Conventional lung cancer treatments include surgery, chemotherapy and radiotherapy; however, these treatments are often poorly tolerated by patients. Cannabinoids have been studied for use as a primary cancer treatment. Cannabinoids, which are chemically similar to our own body’s endocannabinoids, can interact with signalling pathways to control the fate of cells, including cancer cells. We present a patient who declined conventional lung cancer treatment. Without the knowledge of her clinicians, she chose to self-administer ‘cannabidiol (CBD) oil’ orally 2–3 times daily. Serial imaging shows that her cancer reduced in size progressively from 41 mm to 10 mm over a period of 2.5 years. Previous studies have failed to agree on the usefulness of cannabinoids as a cancer treatment. This case appears to demonstrate a possible benefit of ‘CBD oil’ intake that may have resulted in the observed tumour regression. The use of cannabinoids as a potential cancer treatment justifies further research.
Decades of research have improved our knowledge of cannabis polypharmacy and contributing phytochemicals, including terpenes. Reform of the legal status for cannabis possession and increased availability (medicinal and recreational) have resulted in cannabis use to combat the increasing prevalence of pain and may help to address the opioid crisis. Better understanding of the pharmacological effects of cannabis and its active components, including terpenes, may assist in identifying new therapeutic approaches and optimizing the use of cannabis and/or terpenes as analgesic agents.
While growers tend to focus on improving whole flower yields, our understanding of the “goldmines” of the plant – the trichomes – is limited despite their being the true source of revenue for a multi-billion-dollar industry. This review aims to provide an overview of our current understanding of cannabis glandular trichomes and their metabolite products in order to identify current gaps in knowledge and to outline future research directions.
hytocannabinoids are bioactive terpenoids that were thought to be exclusive to Cannabis sativa, but have now also been discovered in Rhododendron species, some legumes, the liverwort genus Radula, and some fungi.
Many cannabinoids display promising non-hallucinogenic bioactivities that are determined by the variable nature of the side chain and prenyl group defined by the enzymes involved in their synthesis.
In recent years, marketers of cannabis (i.e., marijuana) products have claimed that cannabinol (CBN) has unique sleep-promoting effects. Despite a plausible mechanism, it is possible that such claims are merely rooted in cannabis lore. The aim of this narrative review was to answer the question: “Is there sufficient clinical evidence to support claims that CBN has sleep-promoting effects?”
The endocannabinoid system (ECS) is a composite cell-signaling system that allows endogenous cannabinoid ligands to control cell functions through the interaction with cannabinoid receptors. Modifications of the ECS might contribute to the pathogenesis of different diseases, including cancers. However, the use of these compounds as antitumor agents remains debatable.
Recent cannabis exposure has been associated with lower rates of neurocognitive impairment in people with HIV (PWH). Cannabis’s anti-inflammatory properties may underlie this relationship by reducing chronic neuroinflammation in PWH. This study examined relations between cannabis use and inflammatory biomarkers in cerebrospinal fluid (CSF) and plasma, and cognitive correlates of these biomarkers within a community-based sample of PWH.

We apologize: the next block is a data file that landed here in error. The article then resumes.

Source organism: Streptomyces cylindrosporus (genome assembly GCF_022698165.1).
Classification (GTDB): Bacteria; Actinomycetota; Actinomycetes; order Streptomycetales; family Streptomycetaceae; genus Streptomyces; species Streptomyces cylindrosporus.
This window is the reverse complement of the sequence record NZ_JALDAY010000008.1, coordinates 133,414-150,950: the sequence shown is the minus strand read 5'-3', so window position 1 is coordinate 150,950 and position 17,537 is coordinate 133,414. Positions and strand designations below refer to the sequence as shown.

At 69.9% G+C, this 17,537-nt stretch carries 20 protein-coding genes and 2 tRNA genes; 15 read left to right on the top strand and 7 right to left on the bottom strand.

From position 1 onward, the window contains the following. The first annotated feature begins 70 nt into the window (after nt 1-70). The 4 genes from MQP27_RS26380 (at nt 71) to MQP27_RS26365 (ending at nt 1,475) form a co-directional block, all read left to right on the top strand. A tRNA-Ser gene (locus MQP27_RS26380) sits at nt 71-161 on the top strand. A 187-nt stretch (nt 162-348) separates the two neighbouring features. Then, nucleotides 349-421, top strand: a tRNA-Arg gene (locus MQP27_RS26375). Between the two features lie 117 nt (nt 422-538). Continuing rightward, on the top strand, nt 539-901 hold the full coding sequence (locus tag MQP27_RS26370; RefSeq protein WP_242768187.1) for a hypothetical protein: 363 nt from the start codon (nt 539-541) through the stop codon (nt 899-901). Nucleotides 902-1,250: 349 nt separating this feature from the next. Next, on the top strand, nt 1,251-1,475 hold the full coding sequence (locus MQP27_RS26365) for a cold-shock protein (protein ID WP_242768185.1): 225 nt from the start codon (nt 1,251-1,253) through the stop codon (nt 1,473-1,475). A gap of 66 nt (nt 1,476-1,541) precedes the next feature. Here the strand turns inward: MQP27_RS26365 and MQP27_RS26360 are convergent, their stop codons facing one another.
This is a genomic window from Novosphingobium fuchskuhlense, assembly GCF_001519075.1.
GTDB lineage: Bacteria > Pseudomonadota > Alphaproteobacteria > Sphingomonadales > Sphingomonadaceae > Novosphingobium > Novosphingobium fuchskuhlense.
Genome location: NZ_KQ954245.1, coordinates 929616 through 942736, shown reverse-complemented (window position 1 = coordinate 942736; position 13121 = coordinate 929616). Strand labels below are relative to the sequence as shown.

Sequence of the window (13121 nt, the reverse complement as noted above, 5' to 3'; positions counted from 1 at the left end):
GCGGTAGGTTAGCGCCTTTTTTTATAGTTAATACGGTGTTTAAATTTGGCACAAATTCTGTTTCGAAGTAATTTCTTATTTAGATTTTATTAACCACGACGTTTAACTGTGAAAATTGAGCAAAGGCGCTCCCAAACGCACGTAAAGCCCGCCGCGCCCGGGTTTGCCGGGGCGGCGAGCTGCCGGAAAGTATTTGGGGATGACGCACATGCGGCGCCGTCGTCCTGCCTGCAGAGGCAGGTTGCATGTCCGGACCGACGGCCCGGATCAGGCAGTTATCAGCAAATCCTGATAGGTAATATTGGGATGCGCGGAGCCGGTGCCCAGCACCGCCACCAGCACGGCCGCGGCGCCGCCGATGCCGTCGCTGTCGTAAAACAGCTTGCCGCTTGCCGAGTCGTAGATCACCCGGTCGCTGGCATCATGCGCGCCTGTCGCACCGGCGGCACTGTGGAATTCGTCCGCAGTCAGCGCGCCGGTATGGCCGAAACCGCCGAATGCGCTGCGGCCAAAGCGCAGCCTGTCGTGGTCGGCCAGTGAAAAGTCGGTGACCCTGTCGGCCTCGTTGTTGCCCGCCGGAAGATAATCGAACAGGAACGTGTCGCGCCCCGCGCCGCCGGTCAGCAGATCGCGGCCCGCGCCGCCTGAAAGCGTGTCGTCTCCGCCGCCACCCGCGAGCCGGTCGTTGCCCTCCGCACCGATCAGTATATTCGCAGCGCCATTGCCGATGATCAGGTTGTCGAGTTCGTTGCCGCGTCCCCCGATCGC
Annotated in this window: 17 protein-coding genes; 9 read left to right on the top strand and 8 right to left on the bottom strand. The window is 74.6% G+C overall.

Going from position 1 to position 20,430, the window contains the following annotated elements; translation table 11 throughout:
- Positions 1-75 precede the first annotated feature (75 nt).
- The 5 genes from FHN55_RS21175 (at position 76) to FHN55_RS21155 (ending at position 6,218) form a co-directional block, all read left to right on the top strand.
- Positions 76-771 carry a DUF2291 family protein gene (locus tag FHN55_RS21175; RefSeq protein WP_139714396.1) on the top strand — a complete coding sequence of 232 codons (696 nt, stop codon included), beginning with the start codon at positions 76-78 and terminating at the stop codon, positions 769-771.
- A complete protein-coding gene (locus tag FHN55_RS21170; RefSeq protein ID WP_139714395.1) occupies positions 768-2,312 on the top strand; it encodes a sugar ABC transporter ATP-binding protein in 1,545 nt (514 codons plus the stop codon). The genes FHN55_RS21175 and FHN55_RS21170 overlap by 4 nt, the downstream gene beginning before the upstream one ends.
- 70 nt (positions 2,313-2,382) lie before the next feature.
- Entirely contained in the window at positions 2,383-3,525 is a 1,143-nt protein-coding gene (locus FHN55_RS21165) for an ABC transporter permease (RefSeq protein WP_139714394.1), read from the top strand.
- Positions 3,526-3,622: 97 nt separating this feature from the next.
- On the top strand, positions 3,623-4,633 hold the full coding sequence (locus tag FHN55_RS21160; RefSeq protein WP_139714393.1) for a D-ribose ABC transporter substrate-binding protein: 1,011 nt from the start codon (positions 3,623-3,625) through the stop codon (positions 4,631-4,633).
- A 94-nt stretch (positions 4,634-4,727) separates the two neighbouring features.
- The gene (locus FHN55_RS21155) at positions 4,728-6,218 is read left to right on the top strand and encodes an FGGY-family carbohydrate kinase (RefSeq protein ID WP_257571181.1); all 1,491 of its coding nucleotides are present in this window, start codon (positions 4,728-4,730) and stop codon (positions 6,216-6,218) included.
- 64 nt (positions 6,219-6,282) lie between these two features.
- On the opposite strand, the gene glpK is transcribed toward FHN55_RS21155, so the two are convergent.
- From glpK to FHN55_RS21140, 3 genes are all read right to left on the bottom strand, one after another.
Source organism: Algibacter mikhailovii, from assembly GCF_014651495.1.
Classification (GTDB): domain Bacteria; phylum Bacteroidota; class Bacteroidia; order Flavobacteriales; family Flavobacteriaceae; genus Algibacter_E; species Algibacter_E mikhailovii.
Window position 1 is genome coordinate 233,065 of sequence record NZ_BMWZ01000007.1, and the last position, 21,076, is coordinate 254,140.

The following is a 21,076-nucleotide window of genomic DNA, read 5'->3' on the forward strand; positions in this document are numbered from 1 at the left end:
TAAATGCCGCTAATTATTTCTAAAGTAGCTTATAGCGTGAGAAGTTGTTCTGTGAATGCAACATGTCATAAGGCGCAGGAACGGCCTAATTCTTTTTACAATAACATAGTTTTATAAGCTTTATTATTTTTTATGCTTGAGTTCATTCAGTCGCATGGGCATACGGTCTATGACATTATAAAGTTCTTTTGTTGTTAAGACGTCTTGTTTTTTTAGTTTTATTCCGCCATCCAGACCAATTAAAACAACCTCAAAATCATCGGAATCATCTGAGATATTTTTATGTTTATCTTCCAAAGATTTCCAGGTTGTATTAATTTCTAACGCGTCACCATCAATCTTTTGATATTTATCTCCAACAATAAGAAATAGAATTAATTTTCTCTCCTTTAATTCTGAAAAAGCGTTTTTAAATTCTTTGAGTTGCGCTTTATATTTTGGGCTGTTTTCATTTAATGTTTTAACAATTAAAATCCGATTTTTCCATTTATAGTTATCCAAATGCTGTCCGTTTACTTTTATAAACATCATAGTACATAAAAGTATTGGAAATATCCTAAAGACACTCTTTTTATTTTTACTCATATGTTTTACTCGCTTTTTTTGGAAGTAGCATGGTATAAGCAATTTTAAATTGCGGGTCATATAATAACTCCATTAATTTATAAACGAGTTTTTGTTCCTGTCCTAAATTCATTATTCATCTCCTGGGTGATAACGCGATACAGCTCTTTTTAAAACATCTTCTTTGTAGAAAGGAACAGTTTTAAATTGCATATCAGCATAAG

Cannabis use has increased dramatically across the country; however, few studies have assessed the long-term impact of medical cannabis (MC) use on cognition. Studies examining recreational cannabis users generally report cognitive decrements, particularly in those with adolescent onset. As MC patients differ from recreational consumers in motives for use, product selection, and age of onset, we assessed cognitive and clinical measures in well-characterized MC patients over 1 year. Based on previous findings, we hypothesized MC patients would not show decrements and might instead demonstrate improvements in executive function over time.
Cannabinoids are a group of terpenophenolic compounds derived from the Cannabis sativa L. plant. There is a growing body of evidence from cell culture and animal studies in support of cannabinoids possessing anticancer properties.
Preclinical studies demonstrate that cannabidiol (CBD) elicits an antinociceptive response in animal models of neuropathic pain; in humans, limited data are available to support such analgesic effects. Few studies have examined CBD’s analgesic effects when administered without other compounds, and little is known regarding dose-dependent effects in non-cannabis users.
Cannabinoid hyperemesis syndrome (CHS) is a diagnosis of exclusion with intractable nausea, cy- clic vomiting, abdominal pain, and hot bathing behavior associated with ongoing tetrahydrocannabinol (THC) exposure. Increasing cannabis use may elevate CHS prevalence, exacerbating a public health issue with atten- dant costs and morbidity.
The aim of study was to evaluate and compare the phytochemical profile, the antioxidant and antimicrobial properties of two standardized extracts from non-psychotropic (Δ9-tetrahydrocannabinol ≤0.2%) Cannabis sativa L. var. fibrante rich in cannabidiol (CBD). The two extracts, namely Cannabis Fibrante Hexane Extract 1 (CFHE1) and Cannabis Fibrante Hexane Extract 2 (CFHE2), were obtained by extraction with acidified hexane from dried flowering tops as such and after hydrodistillation of the essential oil, respectively.